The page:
The advance of Hubbard Glacier

The advance of Hubbard Glacier
Credit: NASA/Earth Observatory

Since measurements began in 1895, Alaska's Hubbard Glacier has been thickening and steadily advancing into Disenchantment Bay. The advance runs counter to so many thinning and retreating glaciers nearby in Alaska and around the world.

This image, acquired by the Operational Land Imager (OLI) on Landsat 8, shows Hubbard Glacier on July 22, 2014.

According to Leigh Stearns, a glaciologist at the University of Kansas, Hubbard's advance is due to its large accumulation area; the glacier's catchment basin extends far into the Saint Elias Mountains. Snow that falls in the basin either melts or flows down to the terminus, causing Hubbard to steadily grow. In addition, Hubbard is building up a large moraine, shoveling sediment, rock, and other debris from Earth's surface onto the glacier's leading edge. The moraine at the front gives the glacier stability and allows it to advance more easily because the ice does not need to be as thick to stay grounded. (If it is thin, it can start floating and will not necessarily advance.)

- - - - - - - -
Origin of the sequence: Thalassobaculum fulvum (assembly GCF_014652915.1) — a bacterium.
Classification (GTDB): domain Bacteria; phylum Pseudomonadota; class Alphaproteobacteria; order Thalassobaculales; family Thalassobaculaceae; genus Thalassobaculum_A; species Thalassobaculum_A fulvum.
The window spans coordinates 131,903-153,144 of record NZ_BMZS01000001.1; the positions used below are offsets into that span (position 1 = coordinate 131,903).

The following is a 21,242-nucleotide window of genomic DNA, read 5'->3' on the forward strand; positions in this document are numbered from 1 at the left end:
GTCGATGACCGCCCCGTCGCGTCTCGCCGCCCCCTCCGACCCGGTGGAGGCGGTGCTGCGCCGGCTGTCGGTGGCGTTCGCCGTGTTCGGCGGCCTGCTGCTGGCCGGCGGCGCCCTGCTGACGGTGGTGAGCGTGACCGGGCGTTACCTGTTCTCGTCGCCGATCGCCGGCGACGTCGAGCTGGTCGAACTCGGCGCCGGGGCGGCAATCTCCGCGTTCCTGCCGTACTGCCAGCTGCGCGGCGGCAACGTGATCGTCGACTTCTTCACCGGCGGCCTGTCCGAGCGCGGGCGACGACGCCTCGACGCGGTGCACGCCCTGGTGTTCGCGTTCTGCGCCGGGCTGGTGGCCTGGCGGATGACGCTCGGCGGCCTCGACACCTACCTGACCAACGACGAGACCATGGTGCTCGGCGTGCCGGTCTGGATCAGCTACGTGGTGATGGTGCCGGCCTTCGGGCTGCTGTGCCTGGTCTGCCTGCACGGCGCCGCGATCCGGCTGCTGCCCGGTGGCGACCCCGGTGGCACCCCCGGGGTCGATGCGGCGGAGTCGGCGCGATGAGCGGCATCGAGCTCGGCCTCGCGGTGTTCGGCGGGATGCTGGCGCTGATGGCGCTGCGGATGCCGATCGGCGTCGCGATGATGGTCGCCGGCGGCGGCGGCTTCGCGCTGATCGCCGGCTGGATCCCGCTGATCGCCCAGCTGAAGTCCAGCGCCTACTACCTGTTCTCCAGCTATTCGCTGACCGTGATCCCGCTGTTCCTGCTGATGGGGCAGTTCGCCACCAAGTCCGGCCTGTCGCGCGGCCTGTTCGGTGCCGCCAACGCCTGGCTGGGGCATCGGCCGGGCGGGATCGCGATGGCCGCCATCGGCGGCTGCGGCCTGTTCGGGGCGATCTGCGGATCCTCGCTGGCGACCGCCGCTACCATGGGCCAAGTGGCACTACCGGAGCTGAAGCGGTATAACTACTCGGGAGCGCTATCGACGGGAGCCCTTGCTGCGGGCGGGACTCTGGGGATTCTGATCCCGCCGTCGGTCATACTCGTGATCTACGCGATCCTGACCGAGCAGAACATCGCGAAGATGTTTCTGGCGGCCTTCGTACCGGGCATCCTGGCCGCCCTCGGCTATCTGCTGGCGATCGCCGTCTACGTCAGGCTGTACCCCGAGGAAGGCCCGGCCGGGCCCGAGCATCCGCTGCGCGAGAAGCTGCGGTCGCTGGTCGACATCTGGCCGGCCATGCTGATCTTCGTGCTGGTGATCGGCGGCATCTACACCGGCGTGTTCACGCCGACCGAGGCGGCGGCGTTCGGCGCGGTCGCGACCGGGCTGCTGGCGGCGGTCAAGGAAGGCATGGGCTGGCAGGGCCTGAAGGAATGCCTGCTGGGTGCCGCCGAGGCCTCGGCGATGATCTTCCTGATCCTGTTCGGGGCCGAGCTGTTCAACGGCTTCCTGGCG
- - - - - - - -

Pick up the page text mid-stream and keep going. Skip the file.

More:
Twice in the past hundred years—in 1986 and again in 2002—the moraine has made contact with Gilbert Point and blocked the entrance to Russell Fjord. With nowhere to drain, runoff caused the water level in the fjord to rise rapidly.

The advance of Hubbard Glacier
This image, acquired on July 13, 2002 by the Enhanced Thematic Mapper Plus on Landsat 7, shows the glacier the last time that it sealed the fjord. Water levels to rose 0.24 meters (0.8 feet) per day. However, the closure was temporary, as water pressure overpowered the encroaching ice and debris and burst through the natural dam, returning the fjord to normal levels.

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